highlights and main attractions of seychelles

The 115 islands of the Seychelles sit like sparkling, delicate jewels in this protected tropical paradise in the western section of the Indian Ocean. Located just four degrees south of the equator and northeast of Madagascar, over 50% of the Seychelles is comprised of protected areas including National Parks and Nature Reserves, which also includes two UNESCO World Heritage Sites. This creates a unique environment in which flora and fauna can flourish and an archipelago of unspoilt natural beauty for travellers to explore.

Remotely set approximately 1600 kilometres from mainland Africa and said to be home to the oldest granite islands in the world, the landscape and topography of the Seychelles islands is like no other. A mixture of coral and granite islands including popular La Digue and Praslin, under a third of these are inhabited, which means it is a truly well-preserved destination with vast areas of wilderness and an array of biodiversity on its islands. 

Whilst the image of the Seychelles is of dazzling paradise beaches and deluxe hideaways, there is much more to the destination than this, and exploration will provide some unique and rewarding experiences.

where is the seychelles?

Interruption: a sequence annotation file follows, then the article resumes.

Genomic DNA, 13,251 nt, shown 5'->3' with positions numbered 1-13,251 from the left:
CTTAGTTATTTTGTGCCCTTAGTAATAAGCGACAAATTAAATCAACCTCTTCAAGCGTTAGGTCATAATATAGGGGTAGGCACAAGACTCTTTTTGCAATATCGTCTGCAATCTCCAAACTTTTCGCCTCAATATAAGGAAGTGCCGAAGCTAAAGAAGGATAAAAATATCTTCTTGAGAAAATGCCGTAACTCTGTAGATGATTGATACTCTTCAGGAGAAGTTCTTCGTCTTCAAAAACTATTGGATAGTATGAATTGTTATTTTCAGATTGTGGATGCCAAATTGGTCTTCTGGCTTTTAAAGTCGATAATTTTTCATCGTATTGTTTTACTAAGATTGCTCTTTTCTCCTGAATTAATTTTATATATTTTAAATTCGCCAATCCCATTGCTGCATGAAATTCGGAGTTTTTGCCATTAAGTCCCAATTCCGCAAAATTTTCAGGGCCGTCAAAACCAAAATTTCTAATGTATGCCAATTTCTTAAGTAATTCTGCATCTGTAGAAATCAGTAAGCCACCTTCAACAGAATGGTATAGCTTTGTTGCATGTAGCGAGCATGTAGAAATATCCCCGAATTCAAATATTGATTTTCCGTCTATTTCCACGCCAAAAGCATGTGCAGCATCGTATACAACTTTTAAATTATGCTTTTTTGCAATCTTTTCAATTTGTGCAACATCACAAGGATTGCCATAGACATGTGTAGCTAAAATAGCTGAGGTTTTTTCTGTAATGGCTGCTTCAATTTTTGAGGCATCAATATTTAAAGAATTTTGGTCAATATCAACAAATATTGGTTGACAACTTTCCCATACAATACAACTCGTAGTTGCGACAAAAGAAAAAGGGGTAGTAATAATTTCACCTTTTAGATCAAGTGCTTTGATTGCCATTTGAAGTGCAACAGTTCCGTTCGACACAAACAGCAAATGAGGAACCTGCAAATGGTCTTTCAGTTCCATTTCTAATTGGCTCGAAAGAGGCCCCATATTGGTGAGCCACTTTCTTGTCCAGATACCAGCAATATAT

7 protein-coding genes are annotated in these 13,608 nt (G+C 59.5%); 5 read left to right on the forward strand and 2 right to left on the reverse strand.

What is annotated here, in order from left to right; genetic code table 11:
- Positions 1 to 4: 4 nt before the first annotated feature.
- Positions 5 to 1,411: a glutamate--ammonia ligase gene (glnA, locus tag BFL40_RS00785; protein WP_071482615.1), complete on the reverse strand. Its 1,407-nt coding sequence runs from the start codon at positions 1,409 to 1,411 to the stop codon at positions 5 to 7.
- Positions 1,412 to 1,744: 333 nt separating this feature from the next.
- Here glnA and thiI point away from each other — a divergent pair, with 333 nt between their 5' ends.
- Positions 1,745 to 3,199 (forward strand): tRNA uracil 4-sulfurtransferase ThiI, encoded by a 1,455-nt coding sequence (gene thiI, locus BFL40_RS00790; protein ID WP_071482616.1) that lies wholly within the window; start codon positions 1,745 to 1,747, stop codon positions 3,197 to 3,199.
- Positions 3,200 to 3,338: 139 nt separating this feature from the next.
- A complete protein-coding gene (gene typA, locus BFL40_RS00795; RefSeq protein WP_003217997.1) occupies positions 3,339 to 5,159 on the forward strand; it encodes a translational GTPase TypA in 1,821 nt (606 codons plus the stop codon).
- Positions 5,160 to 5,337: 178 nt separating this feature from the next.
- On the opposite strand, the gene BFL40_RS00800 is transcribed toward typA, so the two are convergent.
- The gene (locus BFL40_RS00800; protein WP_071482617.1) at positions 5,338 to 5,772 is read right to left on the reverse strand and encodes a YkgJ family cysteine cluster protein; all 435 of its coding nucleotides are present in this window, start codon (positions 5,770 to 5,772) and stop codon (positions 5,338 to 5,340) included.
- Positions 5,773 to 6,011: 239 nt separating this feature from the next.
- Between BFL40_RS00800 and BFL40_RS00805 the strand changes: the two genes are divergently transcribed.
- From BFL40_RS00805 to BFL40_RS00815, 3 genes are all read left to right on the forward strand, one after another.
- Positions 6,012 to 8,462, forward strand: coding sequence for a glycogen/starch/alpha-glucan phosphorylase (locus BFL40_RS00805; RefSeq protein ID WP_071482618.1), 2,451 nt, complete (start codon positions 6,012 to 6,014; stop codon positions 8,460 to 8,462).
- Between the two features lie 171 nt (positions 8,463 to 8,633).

Mahe and wildlife

The main island of Mahe is just 17 miles long and 2 to 5 miles wide. Its capital city, Victoria, is small and charming, where hustle and bustle could not be more unfamiliar and the pace of life is enviable. The Seychellois are a mixture of French, Arabic, African and Indian descent and are friendly, easy-going and always delighted to share the beauty of their stunning islands with foreign visitors. Morne Seychellois National Park is located in Mahe’s mountainous interior, covers around 20% of the island’s land and has the nation’s highest peak at 905 metres; wrapped in dense vegetation, it can only be reached on hiking trails, but is an excellent active escape.

The Seychelles has also carved itself quite a reputation for eco-tourism due to its protection, and visits to some of the islands uncover a world of prolific birdlife, hawksbill turtles and castaway beaches. The crescent-shaped reserve of Aride Island is one highlight, where you can walk to the island summit to spot the 11 species of sea-bird, two of which have the world’s largest colony on the island. 

The protected Aldabra Islands (the world’s largest atoll) are a UNESCO World Heritage Site and are home to 100,000 giant tortoises, turtles, migratory birds and frigate birds, and written permission is required to visit due to strict preservation guidelines.

Excellent internal flights and boats between the islands make travel in the Seychelles convenient and accessible, and there is a varied range of accommodation from boutique lodges to luxury hotels on the various islands, as well as private island retreats and yachts. The easiest and quickest mode of transport between the islands, but also the most expensive, is by helicopter transfer, often included when visiting some of the more exclusive islands. Getting there is usually done through connecting flights through Dubai, Abu Dhabi, Johannesburg, and Nairobi which makes it an ideal as add-on after and African safari or combined with neighbouring Mauritius. Our destination specialists can help you build that perfect holiday.

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